A high-profile attack on critical infrastructure will be made somewhere around the world that could involve the electric grid, the stock market, or may even involve the breach of an entire database of sensitive and private information of the citizens of an entire town or municipality.
The great philosopher Aristotle introduced the concept of ‘potentiality’ to the world in his book Theta. Potentiality refers to any possibility that a thing can be said to have, good or bad. This concept of ‘potentiality’ is precisely why DARPA (The Defense Advanced Research Projects Agency) is soliciting “innovative research proposals to develop technologies for detecting and recovering from cyber-attacks on US critical infrastructure”.
Any infrastructure that controls energy (chemical, electrical, nuclear, and even financial energy) can be pointed in the wrong direction. Energy that has the potential to be harnessed for good can immediately be transformed into energy that can be unleashed for bad. An electric grid can be completely turned off or overloaded to explode. The financial system of an economy can be thrown into turmoil by a simple denial of service or through the introduction of untrusted data.
The world is quickly connecting devices and standardizing on similar hardware, software and operating systems for the controllers that perform the management of the potential energy of core infrastructure. This creates rapid growth and innovation, but it is detrimental to the health of the system. A system composed of similar and connected things now has a distributed but shared immune system. A successful attack on one element of the system can generally be used on another, a concept not lost on the hacker.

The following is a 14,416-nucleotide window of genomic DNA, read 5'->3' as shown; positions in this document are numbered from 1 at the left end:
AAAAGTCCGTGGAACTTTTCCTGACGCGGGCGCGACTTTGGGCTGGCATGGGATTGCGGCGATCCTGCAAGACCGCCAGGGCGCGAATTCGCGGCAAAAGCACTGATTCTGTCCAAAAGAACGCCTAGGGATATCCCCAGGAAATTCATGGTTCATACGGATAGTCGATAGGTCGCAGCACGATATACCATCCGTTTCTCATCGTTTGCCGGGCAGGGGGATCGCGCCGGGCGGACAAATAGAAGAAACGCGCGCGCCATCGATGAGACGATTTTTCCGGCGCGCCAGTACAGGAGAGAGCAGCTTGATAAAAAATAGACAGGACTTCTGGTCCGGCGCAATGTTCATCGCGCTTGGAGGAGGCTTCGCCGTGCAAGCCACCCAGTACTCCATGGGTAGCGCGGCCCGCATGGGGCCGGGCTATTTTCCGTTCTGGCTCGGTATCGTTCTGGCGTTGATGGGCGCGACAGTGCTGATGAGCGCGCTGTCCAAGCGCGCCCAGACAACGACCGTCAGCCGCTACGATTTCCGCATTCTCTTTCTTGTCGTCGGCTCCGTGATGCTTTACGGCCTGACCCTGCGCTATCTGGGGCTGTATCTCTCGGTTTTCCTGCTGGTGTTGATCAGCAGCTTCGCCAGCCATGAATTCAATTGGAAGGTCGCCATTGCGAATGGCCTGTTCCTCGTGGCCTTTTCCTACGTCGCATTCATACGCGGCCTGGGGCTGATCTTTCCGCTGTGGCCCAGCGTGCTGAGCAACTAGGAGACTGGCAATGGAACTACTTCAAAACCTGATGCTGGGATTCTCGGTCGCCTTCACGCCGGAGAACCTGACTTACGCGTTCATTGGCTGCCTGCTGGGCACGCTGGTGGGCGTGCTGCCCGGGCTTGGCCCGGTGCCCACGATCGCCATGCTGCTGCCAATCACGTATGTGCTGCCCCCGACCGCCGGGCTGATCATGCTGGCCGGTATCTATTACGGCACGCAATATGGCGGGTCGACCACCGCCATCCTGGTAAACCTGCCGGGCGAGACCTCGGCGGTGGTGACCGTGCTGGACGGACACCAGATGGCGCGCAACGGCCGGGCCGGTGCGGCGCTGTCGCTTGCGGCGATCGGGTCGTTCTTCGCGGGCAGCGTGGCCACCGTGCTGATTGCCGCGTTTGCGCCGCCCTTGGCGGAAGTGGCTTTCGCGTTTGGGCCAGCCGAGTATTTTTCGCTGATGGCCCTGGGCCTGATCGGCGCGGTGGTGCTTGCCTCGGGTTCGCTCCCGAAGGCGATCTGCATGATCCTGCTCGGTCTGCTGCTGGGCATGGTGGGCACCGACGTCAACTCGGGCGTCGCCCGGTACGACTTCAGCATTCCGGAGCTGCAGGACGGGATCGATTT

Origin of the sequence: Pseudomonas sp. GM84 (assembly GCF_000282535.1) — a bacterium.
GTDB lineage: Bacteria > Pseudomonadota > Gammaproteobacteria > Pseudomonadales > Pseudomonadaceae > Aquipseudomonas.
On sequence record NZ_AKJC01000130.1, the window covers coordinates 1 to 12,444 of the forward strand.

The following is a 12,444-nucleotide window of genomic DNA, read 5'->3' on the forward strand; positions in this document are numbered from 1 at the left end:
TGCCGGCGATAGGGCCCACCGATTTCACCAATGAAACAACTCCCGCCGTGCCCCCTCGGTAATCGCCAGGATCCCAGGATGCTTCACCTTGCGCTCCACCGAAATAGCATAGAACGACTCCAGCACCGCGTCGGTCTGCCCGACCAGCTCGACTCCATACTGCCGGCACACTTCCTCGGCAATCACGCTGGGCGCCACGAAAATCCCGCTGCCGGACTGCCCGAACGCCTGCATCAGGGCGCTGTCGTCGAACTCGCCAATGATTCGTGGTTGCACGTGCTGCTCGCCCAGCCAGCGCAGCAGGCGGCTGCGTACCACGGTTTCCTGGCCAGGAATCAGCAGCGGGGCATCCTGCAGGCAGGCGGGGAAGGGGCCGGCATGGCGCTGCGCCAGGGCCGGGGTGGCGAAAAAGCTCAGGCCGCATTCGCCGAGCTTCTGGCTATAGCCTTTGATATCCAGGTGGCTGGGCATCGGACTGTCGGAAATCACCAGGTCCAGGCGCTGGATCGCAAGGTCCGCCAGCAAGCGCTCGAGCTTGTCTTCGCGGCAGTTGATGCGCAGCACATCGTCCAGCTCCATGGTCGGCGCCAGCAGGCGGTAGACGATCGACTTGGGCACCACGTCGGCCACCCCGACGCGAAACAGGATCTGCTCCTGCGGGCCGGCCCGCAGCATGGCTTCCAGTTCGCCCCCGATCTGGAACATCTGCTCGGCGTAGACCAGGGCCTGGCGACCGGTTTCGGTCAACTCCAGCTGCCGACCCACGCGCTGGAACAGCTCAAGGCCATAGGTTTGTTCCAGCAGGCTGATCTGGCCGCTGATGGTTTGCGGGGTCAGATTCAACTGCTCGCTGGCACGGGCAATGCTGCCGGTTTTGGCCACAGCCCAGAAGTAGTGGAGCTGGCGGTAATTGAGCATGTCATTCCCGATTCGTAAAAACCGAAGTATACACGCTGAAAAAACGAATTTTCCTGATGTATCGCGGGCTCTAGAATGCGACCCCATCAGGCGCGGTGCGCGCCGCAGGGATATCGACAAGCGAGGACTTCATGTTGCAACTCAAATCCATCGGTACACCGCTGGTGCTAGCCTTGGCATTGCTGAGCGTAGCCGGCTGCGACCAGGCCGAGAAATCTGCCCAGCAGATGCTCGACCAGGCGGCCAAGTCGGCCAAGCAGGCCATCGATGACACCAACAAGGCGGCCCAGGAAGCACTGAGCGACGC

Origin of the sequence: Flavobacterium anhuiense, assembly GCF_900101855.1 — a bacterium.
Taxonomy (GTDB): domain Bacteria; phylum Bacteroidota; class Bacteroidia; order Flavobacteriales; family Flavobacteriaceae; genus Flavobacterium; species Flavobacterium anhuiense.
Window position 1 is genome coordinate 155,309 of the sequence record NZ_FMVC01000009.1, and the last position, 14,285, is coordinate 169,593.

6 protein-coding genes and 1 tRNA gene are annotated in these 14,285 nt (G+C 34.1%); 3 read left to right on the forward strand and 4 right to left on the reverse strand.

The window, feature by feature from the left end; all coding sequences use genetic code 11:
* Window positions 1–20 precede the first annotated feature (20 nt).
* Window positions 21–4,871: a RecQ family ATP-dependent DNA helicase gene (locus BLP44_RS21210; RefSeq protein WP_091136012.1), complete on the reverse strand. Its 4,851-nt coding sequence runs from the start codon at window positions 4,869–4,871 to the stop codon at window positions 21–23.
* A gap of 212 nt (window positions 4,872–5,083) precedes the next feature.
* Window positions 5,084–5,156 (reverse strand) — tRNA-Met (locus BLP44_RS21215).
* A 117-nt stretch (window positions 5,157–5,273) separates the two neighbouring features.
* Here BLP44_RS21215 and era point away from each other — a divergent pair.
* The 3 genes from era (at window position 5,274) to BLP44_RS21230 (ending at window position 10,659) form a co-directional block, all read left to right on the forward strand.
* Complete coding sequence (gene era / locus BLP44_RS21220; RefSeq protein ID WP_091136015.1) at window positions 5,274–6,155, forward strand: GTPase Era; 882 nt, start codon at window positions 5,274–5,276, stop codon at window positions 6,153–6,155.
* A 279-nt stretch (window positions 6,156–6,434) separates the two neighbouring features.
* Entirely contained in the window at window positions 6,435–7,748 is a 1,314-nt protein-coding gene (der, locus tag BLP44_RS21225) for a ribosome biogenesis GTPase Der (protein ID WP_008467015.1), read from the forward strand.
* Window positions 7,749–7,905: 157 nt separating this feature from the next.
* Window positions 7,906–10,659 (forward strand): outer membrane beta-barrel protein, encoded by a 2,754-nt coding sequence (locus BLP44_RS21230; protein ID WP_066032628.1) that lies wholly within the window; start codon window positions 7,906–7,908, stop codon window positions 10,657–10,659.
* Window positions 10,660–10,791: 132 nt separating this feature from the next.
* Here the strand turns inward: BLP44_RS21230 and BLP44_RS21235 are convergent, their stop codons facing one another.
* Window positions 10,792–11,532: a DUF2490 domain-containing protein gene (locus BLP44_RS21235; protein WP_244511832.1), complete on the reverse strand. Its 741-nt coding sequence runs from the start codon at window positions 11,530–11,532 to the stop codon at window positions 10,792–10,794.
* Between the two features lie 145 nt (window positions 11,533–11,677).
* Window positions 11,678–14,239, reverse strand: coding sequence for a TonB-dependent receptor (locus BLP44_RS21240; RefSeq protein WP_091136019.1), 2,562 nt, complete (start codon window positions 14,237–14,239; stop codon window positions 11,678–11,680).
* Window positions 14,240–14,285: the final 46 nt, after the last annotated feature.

Successfully compromise one controller and you are well on your way to controlling the system. Fifty years ago the immune system of a country’s infrastructure was built on a lack of connectivity coupled with obscure hardware and software. None of that is true anymore, and this is precisely why DARPA is soliciting proposals for the agency’s Rapid Attack Detection, Isolation and Characterization (RADICS) program. Never before has the potential to turn infrastructure into a weapon been so real.
Governments around the world are searching for ways to create secure identity for devices, protect critical data, and prevent software from being hacked. The potential for infrastructure to be attacked is quickly becoming a reality, and will soon become a nightmare.
It was recently disclosed that Iranian hackers breached a small dam in Upstate New York, and U.S. intelligence and security agencies are currently investigating the claims that Russian government hackers were behind a cyber attack on the Ukrainian power grid in December. Very soon we will find out how vulnerable the industrial control systems of the world are, and what is their potential for manipulation and destruction.
Vice President Product at Rubicon Labs Inc.